The Israelis were against the original deal in 2015 and are equally opposed to the renewed agreement.

As Israel revealed, Iran has been lying from the very beginning about having no intention of constructing and possessing nuclear weapons. And despite the Israelis’ revelations, the world turned a blind eye. 

Netanyahu warned Wednesday that Israel will not be bound by a revitalized nuclear deal, declaring that Israel is obligated only to defending itself against those who seek to destroy it.

“A deal with Iran that threatens us with annihilation will not obligate us,” Netanyahu said.

A U.S. Balancing Act Between Alienating Israel and Returning to the Nuclear Deal

US Marines, IDF conduct live-fire range
U.S. Marines and Israeli Defense Soldiers participate in a live-fire range during Exercise Juniper Falcon in Israel, March 27, 2017. (Photo by Sgt. Erik Estrada/DVIDS)

Secretary Austin’s visit to Israel will no doubt be an exercise in assuring the Israelis that the U.S. is committed to their defense while also trying to curb Israeli airstrikes in Syria and Lebanon.

The Israeli Air Force has conducted hundreds of airstrikes against Iranian-led proxy militias, weapons manufacturing facilities, and storage warehouses in Syria and Lebanon. Meanwhile, Iran is pumping thousands of missiles to its proxy militias in the region. These missiles are aimed against the U.S. presence but particularly against Israel. The Iranians are also trying to build bases close to the Israeli border.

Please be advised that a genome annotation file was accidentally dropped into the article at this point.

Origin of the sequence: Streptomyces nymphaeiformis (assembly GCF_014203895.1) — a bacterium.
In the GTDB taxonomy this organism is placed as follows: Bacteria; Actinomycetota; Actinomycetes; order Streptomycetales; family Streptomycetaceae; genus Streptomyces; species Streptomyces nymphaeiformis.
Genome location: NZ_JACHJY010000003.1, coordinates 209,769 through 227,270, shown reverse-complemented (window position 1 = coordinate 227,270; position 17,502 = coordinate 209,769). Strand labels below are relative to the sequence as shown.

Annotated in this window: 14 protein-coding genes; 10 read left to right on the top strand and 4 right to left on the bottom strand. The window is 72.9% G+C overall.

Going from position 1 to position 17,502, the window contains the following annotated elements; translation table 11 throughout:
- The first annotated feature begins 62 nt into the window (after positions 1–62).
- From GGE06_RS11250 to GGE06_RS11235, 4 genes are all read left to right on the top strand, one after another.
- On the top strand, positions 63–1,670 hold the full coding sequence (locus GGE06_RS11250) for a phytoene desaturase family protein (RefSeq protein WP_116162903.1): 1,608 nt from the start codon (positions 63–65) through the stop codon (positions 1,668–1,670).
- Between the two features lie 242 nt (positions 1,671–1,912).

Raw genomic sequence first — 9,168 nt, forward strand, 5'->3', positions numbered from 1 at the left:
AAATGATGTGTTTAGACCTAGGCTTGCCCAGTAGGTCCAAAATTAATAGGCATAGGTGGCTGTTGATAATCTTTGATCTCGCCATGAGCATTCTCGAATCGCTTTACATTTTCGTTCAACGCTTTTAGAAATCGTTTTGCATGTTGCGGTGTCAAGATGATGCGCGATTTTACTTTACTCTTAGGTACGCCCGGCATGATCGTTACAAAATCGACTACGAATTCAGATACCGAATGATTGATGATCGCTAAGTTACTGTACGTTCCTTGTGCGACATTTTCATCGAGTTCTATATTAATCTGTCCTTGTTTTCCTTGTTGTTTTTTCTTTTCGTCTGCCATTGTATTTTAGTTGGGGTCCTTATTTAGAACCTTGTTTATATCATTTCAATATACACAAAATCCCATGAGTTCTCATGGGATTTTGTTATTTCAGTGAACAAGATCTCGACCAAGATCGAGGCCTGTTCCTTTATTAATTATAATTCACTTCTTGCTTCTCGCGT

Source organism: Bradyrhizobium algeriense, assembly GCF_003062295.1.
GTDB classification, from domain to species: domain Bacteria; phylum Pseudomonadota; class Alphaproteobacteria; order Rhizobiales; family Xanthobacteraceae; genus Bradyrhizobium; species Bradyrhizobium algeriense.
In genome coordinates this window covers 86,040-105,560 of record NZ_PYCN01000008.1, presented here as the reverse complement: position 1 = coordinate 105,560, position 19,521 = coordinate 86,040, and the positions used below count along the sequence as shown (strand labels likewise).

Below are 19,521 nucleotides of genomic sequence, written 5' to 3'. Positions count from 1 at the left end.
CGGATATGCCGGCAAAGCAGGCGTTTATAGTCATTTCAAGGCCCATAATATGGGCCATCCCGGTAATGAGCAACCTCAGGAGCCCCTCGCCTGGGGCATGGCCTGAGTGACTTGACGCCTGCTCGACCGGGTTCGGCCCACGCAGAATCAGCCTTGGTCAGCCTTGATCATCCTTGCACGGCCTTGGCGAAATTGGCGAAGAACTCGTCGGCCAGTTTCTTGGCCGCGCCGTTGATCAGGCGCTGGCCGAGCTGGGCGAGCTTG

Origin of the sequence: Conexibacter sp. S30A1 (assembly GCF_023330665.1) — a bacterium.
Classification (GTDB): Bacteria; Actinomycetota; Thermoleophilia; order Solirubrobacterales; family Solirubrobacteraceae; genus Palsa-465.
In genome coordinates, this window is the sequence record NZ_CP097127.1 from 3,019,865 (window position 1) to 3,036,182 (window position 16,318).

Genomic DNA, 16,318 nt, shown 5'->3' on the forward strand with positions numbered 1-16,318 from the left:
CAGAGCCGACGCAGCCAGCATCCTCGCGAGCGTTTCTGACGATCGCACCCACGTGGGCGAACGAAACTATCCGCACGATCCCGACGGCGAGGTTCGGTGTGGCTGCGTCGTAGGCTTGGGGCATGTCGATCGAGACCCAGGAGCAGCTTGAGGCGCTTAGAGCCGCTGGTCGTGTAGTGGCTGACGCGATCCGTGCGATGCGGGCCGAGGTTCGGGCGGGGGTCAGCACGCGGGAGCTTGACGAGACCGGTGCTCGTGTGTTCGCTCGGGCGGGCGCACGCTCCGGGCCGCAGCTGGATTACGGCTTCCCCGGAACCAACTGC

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The violence has spread to the seas. Recently, an Islamic Revolutionary Guard Corps (IRGC) command and control ship was hit by a limpet mine in the Persian Gulf — one of several Iranian ships that have been attacked en route to Syria and Yemen. Likewise, an Israeli-owned ship was attacked by the Iranians. 

The U.S. took steps to acknowledge that Israel was behind the attacks on Iranian shipping, tried to bring awareness to the Israeli attacks, and curb them in an effort to appease Tehran.

Washington is also committed to resuming security assistance and economic programs to the Palestinians but didn’t say how much money would be allocated for that purpose. Washington had limited its economic assistance to the Palestinians as they were paying a stipend to the families of those who died while conducting terrorist attacks against Israel. 

Therefore, the talks in Vienna aren’t looked upon favorably in Tel Aviv, but the terrorists in the Middle East will certainly welcome the news. The easing of sanctions will open the floodgates for millions, perhaps billions, of dollars that will fund terrorist operations targetting Israeli and U.S. interests in the region. 

And while Secretary Austin’s visit to Israel should, in part, be meant to reassure Tel Aviv, it is probably also sending a message that if the Israelis attempt any military action against Iran’s nuclear facilities, they’ll be doing so alone. 

Nevertheless, that is something the Israelis are quite familiar with.